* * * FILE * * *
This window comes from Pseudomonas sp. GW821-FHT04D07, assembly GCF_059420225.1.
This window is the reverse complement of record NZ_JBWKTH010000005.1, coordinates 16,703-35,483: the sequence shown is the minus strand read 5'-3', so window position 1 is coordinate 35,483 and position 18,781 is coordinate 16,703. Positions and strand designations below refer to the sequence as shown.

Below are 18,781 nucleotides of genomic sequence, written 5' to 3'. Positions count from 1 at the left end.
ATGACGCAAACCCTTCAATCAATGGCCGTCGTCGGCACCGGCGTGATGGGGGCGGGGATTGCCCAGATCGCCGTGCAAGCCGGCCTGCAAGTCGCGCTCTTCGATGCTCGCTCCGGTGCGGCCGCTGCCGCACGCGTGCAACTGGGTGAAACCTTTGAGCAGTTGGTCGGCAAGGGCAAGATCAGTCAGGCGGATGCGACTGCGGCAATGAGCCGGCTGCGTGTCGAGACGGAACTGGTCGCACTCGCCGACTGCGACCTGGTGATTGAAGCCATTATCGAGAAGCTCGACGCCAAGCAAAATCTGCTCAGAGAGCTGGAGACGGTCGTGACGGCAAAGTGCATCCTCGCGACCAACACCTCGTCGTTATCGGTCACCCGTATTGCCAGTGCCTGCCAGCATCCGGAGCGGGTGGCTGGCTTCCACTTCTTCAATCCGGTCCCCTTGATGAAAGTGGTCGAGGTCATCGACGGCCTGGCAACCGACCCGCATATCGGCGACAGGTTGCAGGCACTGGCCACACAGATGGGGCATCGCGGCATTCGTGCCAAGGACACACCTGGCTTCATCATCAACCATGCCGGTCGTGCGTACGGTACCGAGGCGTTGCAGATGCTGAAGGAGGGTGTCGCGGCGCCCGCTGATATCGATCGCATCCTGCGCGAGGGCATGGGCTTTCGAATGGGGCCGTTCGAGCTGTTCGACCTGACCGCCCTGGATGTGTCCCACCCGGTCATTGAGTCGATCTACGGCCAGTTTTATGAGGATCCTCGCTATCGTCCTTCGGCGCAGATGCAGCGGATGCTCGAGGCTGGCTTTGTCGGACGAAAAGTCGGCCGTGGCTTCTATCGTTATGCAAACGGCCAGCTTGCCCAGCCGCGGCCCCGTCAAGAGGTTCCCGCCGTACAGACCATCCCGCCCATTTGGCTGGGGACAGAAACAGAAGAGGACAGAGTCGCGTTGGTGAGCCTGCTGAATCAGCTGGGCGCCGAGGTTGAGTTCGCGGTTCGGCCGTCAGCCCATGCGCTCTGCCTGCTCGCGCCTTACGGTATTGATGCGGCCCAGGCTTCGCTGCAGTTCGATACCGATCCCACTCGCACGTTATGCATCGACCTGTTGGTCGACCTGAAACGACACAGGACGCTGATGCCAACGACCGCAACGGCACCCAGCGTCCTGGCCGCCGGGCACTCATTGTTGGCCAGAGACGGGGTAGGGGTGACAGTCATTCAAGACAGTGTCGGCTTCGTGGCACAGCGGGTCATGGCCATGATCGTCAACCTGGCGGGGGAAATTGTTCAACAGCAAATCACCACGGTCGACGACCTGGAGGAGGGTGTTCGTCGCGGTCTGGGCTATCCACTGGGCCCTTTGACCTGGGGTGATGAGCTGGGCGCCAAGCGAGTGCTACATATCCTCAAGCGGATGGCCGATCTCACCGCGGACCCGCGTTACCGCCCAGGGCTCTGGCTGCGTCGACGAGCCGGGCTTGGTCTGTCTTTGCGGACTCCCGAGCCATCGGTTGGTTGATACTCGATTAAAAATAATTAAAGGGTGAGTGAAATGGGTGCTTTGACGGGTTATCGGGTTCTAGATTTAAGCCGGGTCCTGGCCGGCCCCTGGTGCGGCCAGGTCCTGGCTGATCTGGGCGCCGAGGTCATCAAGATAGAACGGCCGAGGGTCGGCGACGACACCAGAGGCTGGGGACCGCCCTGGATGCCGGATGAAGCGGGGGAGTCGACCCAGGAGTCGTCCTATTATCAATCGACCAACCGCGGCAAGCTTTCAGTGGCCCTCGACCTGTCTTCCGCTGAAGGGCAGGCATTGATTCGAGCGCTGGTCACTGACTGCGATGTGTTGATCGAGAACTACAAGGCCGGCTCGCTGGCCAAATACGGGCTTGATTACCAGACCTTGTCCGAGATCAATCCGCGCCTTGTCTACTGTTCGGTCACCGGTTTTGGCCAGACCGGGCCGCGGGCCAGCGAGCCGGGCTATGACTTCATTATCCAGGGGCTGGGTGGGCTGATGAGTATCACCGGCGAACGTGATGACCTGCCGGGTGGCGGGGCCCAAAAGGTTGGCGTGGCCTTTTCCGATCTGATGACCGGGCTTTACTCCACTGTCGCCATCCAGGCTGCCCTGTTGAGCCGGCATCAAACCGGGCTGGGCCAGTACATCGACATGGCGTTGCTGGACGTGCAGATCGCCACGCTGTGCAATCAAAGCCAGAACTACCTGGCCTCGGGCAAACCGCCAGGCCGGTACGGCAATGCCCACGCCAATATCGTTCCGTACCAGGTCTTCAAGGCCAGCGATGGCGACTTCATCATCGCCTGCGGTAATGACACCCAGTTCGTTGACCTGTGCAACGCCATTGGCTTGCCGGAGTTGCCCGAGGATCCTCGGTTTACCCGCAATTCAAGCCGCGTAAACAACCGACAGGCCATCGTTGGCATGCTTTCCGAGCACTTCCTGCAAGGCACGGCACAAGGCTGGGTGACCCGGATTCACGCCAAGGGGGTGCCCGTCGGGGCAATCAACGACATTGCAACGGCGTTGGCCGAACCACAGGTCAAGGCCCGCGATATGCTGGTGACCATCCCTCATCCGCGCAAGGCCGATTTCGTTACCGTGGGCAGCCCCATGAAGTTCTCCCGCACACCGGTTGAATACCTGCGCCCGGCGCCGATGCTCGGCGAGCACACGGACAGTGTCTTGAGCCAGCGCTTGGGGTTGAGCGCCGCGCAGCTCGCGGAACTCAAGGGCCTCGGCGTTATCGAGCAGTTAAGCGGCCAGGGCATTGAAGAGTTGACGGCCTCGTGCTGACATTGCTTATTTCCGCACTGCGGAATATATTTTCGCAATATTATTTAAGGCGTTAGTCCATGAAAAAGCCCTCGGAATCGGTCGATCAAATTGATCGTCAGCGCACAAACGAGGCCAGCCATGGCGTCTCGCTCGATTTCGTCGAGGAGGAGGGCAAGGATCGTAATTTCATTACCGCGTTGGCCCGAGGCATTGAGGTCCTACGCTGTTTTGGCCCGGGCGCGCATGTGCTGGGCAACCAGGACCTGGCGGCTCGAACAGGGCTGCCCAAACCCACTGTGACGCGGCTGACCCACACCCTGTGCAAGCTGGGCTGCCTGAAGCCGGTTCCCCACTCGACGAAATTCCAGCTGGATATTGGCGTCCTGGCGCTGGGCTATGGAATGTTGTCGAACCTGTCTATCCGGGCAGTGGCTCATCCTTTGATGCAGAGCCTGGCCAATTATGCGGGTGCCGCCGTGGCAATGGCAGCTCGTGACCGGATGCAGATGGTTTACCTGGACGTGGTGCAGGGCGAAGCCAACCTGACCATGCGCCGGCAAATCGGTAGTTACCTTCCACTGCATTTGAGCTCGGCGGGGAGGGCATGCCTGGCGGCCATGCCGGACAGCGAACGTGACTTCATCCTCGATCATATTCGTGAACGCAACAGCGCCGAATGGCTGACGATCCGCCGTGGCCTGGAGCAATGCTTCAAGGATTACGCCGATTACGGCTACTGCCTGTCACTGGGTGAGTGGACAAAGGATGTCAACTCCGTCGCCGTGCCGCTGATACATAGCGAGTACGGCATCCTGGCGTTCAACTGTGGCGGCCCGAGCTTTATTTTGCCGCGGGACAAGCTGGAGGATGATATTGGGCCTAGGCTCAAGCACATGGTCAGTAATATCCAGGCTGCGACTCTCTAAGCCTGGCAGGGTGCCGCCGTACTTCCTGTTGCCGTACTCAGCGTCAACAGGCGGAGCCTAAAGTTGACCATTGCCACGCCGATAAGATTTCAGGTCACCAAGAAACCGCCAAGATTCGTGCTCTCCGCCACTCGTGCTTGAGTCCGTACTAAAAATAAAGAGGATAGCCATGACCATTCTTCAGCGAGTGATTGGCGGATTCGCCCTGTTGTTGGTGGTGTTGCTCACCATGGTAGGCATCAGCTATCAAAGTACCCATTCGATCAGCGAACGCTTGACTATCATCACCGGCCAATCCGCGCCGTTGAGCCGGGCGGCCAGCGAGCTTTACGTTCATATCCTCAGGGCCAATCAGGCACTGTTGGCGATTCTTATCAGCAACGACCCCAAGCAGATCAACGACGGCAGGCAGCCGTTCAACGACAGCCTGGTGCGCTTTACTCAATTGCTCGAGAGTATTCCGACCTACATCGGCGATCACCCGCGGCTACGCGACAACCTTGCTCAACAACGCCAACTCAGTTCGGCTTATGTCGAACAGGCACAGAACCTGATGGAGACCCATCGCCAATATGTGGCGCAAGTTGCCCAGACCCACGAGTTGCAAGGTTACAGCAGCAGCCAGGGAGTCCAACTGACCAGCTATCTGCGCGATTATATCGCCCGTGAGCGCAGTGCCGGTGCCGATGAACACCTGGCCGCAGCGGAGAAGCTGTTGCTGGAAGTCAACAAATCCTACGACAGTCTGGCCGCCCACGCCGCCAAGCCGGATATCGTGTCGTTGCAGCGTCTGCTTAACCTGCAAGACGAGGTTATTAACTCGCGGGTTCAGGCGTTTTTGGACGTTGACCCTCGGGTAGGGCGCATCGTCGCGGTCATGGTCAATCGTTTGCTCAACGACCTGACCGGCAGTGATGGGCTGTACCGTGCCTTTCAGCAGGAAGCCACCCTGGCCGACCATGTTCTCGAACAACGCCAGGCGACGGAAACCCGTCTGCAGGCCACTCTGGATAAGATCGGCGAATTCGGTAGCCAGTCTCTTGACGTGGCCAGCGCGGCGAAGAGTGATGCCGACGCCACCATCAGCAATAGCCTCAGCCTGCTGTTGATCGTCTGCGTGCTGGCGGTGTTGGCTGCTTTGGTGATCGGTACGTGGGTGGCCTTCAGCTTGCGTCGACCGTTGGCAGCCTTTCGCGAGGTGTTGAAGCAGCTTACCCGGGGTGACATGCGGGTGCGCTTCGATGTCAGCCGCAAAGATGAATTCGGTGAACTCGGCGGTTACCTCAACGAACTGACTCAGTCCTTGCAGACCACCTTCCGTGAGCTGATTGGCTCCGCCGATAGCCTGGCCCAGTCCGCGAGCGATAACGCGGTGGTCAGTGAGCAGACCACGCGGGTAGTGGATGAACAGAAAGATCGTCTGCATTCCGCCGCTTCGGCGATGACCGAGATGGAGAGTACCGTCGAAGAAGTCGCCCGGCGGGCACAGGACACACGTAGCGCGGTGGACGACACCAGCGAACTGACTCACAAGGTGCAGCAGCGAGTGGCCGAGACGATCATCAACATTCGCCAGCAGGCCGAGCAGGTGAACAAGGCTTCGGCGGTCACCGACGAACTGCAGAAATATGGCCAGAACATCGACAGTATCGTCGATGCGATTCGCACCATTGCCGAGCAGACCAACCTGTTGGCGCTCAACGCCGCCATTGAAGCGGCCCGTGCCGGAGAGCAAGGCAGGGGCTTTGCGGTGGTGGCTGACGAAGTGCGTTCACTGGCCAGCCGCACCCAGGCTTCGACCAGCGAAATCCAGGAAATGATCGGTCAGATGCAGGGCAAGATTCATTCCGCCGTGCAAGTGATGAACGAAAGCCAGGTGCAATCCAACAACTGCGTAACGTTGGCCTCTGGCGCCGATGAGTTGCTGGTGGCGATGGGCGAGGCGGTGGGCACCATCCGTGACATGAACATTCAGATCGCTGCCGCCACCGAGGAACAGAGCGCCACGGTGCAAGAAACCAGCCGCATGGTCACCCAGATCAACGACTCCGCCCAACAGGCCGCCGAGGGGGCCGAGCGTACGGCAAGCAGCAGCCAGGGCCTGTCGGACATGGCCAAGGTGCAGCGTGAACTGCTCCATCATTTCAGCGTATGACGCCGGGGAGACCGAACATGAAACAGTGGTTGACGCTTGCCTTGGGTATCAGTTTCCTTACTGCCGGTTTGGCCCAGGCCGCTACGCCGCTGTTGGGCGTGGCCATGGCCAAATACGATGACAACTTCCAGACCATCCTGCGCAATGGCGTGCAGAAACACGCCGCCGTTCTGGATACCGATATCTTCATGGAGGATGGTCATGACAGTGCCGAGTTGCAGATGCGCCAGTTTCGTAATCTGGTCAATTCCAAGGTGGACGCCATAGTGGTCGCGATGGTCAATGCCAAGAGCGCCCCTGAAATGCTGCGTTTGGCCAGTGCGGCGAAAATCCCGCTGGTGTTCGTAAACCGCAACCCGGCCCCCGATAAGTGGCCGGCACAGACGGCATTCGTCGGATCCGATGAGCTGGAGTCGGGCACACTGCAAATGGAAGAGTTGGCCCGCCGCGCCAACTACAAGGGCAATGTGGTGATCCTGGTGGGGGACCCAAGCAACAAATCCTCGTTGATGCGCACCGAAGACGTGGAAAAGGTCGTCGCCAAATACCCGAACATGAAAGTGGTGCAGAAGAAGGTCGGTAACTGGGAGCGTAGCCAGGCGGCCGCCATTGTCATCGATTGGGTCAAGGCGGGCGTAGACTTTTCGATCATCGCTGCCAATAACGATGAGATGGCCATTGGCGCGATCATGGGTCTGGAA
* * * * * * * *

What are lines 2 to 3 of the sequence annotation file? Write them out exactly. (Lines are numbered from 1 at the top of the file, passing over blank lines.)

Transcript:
This window is the reverse complement of record NZ_JBWKTH010000005.1, coordinates 16,703-35,483: the sequence shown is the minus strand read 5'-3', so window position 1 is coordinate 35,483 and position 18,781 is coordinate 16,703. Positions and strand designations below refer to the sequence as shown.

Below are 18,781 nucleotides of genomic sequence, written 5' to 3'. Positions count from 1 at the left end.